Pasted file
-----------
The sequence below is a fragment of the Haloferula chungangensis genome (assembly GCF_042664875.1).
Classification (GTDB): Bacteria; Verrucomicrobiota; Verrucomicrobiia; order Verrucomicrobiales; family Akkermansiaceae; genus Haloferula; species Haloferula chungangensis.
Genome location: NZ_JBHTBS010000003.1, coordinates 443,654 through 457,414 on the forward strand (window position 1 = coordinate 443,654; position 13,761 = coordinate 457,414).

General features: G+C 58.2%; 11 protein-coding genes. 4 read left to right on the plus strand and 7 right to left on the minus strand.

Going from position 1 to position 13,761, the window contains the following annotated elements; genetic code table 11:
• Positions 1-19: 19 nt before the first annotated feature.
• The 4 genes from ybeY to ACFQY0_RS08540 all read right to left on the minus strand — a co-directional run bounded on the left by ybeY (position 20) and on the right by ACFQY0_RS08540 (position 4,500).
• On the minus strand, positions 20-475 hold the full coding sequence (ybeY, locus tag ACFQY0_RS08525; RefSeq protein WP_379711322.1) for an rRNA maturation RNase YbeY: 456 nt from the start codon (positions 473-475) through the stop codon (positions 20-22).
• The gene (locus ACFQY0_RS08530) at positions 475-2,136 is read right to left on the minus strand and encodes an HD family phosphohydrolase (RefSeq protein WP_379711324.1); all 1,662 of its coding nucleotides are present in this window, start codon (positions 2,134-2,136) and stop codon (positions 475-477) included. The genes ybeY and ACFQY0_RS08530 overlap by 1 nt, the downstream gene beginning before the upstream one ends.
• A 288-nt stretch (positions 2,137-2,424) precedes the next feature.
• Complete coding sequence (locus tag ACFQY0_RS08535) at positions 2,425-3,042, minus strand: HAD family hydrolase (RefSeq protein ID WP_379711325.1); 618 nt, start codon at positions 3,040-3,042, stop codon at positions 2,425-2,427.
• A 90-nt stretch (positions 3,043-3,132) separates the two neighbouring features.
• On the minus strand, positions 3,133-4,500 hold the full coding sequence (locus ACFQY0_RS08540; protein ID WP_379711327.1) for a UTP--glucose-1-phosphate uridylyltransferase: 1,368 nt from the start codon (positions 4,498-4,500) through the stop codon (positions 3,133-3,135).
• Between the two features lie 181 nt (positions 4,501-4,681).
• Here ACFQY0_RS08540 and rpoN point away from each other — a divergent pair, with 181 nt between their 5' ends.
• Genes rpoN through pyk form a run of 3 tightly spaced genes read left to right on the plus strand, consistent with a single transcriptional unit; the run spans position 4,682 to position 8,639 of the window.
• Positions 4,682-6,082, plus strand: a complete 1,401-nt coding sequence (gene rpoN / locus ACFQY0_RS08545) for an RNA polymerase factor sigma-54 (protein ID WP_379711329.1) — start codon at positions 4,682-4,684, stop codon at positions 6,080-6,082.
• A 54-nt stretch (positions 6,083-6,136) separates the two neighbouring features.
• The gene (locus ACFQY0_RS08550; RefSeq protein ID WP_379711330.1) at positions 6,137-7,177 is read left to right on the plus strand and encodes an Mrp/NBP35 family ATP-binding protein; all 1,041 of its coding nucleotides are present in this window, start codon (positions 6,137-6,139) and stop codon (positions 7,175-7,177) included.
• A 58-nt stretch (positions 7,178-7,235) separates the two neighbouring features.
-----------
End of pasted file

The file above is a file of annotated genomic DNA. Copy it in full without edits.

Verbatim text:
The sequence below is a fragment of the Haloferula chungangensis genome (assembly GCF_042664875.1).
Classification (GTDB): Bacteria; Verrucomicrobiota; Verrucomicrobiia; order Verrucomicrobiales; family Akkermansiaceae; genus Haloferula; species Haloferula chungangensis.
Genome location: NZ_JBHTBS010000003.1, coordinates 443,654 through 457,414 on the forward strand (window position 1 = coordinate 443,654; position 13,761 = coordinate 457,414).

General features: G+C 58.2%; 11 protein-coding genes. 4 read left to right on the plus strand and 7 right to left on the minus strand.

Going from position 1 to position 13,761, the window contains the following annotated elements; genetic code table 11:
• Positions 1-19: 19 nt before the first annotated feature.
• The 4 genes from ybeY to ACFQY0_RS08540 all read right to left on the minus strand — a co-directional run bounded on the left by ybeY (position 20) and on the right by ACFQY0_RS08540 (position 4,500).
• On the minus strand, positions 20-475 hold the full coding sequence (ybeY, locus tag ACFQY0_RS08525; RefSeq protein WP_379711322.1) for an rRNA maturation RNase YbeY: 456 nt from the start codon (positions 473-475) through the stop codon (positions 20-22).
• The gene (locus ACFQY0_RS08530) at positions 475-2,136 is read right to left on the minus strand and encodes an HD family phosphohydrolase (RefSeq protein WP_379711324.1); all 1,662 of its coding nucleotides are present in this window, start codon (positions 2,134-2,136) and stop codon (positions 475-477) included. The genes ybeY and ACFQY0_RS08530 overlap by 1 nt, the downstream gene beginning before the upstream one ends.
• A 288-nt stretch (positions 2,137-2,424) precedes the next feature.
• Complete coding sequence (locus tag ACFQY0_RS08535) at positions 2,425-3,042, minus strand: HAD family hydrolase (RefSeq protein ID WP_379711325.1); 618 nt, start codon at positions 3,040-3,042, stop codon at positions 2,425-2,427.
• A 90-nt stretch (positions 3,043-3,132) separates the two neighbouring features.
• On the minus strand, positions 3,133-4,500 hold the full coding sequence (locus ACFQY0_RS08540; protein ID WP_379711327.1) for a UTP--glucose-1-phosphate uridylyltransferase: 1,368 nt from the start codon (positions 4,498-4,500) through the stop codon (positions 3,133-3,135).
• Between the two features lie 181 nt (positions 4,501-4,681).
• Here ACFQY0_RS08540 and rpoN point away from each other — a divergent pair, with 181 nt between their 5' ends.
• Genes rpoN through pyk form a run of 3 tightly spaced genes read left to right on the plus strand, consistent with a single transcriptional unit; the run spans position 4,682 to position 8,639 of the window.
• Positions 4,682-6,082, plus strand: a complete 1,401-nt coding sequence (gene rpoN / locus ACFQY0_RS08545) for an RNA polymerase factor sigma-54 (protein ID WP_379711329.1) — start codon at positions 4,682-4,684, stop codon at positions 6,080-6,082.
• A 54-nt stretch (positions 6,083-6,136) separates the two neighbouring features.
• The gene (locus ACFQY0_RS08550; RefSeq protein ID WP_379711330.1) at positions 6,137-7,177 is read left to right on the plus strand and encodes an Mrp/NBP35 family ATP-binding protein; all 1,041 of its coding nucleotides are present in this window, start codon (positions 6,137-6,139) and stop codon (positions 7,175-7,177) included.
• A 58-nt stretch (positions 7,178-7,235) separates the two neighbouring features.